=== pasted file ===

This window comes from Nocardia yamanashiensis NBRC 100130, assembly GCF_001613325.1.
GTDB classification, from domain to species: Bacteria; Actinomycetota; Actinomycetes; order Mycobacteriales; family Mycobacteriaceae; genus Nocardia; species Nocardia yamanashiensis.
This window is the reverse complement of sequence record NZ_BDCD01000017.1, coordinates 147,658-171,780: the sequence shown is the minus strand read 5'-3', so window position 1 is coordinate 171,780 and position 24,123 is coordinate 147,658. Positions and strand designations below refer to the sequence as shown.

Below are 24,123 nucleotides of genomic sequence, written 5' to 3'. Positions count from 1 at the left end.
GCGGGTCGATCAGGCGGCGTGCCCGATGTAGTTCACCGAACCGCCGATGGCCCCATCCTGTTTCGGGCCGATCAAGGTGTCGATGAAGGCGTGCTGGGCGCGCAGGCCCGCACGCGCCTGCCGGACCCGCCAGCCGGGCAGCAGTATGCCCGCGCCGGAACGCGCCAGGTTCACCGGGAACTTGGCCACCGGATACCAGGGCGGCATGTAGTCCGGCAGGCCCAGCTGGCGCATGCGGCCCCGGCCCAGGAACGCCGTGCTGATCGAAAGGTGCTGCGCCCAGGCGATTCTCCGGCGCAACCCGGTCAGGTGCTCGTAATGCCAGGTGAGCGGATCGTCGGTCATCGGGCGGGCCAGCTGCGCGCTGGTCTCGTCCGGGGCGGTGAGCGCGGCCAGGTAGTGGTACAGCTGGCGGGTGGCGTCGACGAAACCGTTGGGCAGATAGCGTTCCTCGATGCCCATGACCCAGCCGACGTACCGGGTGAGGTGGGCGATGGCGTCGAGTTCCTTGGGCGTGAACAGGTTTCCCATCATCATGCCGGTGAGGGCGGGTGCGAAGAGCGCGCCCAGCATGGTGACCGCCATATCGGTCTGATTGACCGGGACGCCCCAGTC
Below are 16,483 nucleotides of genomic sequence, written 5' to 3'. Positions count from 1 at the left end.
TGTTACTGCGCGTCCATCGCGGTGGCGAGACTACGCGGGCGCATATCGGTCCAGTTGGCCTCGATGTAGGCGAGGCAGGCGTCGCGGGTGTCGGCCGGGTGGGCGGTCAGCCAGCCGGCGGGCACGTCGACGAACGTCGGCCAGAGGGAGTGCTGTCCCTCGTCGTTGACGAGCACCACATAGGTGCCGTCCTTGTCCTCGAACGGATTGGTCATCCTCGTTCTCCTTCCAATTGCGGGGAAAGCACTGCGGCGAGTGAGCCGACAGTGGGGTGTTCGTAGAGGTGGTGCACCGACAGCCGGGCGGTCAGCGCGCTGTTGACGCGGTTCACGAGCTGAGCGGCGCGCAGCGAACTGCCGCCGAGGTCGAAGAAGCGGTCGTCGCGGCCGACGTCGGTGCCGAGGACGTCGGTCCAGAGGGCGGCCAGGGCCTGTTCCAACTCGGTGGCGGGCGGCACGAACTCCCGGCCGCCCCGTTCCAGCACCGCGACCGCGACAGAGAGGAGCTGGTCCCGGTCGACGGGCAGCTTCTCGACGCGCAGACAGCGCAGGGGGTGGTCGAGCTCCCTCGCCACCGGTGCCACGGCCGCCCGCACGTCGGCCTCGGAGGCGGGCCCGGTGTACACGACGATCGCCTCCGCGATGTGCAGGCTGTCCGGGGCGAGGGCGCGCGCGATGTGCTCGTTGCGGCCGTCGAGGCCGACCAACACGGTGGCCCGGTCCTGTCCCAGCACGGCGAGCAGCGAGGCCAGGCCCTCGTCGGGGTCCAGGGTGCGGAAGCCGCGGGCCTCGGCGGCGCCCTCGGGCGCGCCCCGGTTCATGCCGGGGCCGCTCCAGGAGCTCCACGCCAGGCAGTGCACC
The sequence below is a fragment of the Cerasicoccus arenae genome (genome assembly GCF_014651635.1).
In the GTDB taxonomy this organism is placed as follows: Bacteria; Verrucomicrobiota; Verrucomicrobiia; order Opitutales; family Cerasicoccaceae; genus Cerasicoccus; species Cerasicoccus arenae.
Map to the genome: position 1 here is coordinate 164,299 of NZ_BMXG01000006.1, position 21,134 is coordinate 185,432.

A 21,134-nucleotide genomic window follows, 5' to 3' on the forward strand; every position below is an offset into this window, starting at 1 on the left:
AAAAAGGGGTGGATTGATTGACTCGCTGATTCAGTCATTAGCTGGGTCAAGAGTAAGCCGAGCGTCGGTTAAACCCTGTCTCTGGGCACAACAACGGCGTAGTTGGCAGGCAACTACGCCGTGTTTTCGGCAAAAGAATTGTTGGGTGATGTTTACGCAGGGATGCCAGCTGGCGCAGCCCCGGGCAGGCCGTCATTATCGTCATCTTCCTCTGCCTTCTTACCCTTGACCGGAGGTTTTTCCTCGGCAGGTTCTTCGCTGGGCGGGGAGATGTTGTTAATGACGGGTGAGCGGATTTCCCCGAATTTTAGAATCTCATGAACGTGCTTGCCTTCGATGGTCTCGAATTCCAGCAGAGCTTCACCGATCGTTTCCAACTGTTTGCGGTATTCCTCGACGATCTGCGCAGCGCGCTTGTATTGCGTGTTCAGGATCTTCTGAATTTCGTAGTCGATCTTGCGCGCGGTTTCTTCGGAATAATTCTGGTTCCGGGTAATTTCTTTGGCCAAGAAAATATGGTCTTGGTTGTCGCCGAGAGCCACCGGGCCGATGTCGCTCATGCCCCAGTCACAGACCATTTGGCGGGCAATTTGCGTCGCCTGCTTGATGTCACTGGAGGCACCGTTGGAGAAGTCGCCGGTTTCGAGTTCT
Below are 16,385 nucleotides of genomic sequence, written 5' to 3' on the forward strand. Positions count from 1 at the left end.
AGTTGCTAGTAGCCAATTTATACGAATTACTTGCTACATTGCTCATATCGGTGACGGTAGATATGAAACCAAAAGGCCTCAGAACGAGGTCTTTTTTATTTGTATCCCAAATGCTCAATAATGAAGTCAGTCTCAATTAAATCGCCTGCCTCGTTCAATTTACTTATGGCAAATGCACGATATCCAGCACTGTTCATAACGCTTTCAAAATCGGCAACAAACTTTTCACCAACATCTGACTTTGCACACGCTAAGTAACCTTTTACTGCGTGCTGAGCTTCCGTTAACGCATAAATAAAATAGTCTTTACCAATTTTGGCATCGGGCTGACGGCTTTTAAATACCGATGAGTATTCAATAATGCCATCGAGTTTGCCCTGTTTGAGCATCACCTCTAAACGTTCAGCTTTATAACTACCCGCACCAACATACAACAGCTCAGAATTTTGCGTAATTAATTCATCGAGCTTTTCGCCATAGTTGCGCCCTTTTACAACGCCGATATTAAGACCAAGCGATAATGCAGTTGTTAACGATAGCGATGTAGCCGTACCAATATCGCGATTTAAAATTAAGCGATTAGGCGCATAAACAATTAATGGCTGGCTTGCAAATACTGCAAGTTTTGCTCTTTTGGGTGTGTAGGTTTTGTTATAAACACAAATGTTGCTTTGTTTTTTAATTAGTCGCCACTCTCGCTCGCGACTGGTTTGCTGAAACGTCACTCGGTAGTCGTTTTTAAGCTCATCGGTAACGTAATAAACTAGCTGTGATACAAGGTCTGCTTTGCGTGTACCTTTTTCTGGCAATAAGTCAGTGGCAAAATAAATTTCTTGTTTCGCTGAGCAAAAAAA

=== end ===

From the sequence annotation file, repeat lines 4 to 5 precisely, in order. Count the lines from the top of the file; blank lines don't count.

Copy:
Below are 24,123 nucleotides of genomic sequence, written 5' to 3'. Positions count from 1 at the left end.
GCGGGTCGATCAGGCGGCGTGCCCGATGTAGTTCACCGAACCGCCGATGGCCCCATCCTGTTTCGGGCCGATCAAGGTGTCGATGAAGGCGTGCTGGGCGCGCAGGCCCGCACGCGCCTGCCGGACCCGCCAGCCGGGCAGCAGTATGCCCGCGCCGGAACGCGCCAGGTTCACCGGGAACTTGGCCACCGGATACCAGGGCGGCATGTAGTCCGGCAGGCCCAGCTGGCGCATGCGGCCCCGGCCCAGGAACGCCGTGCTGATCGAAAGGTGCTGCGCCCAGGCGATTCTCCGGCGCAACCCGGTCAGGTGCTCGTAATGCCAGGTGAGCGGATCGTCGGTCATCGGGCGGGCCAGCTGCGCGCTGGTCTCGTCCGGGGCGGTGAGCGCGGCCAGGTAGTGGTACAGCTGGCGGGTGGCGTCGACGAAACCGTTGGGCAGATAGCGTTCCTCGATGCCCATGACCCAGCCGACGTACCGGGTGAGGTGGGCGATGGCGTCGAGTTCCTTGGGCGTGAACAGGTTTCCCATCATCATGCCGGTGAGGGCGGGTGCGAAGAGCGCGCCCAGCATGGTGACCGCCATATCGGTCTGATTGACCGGGACGCCCCAGTC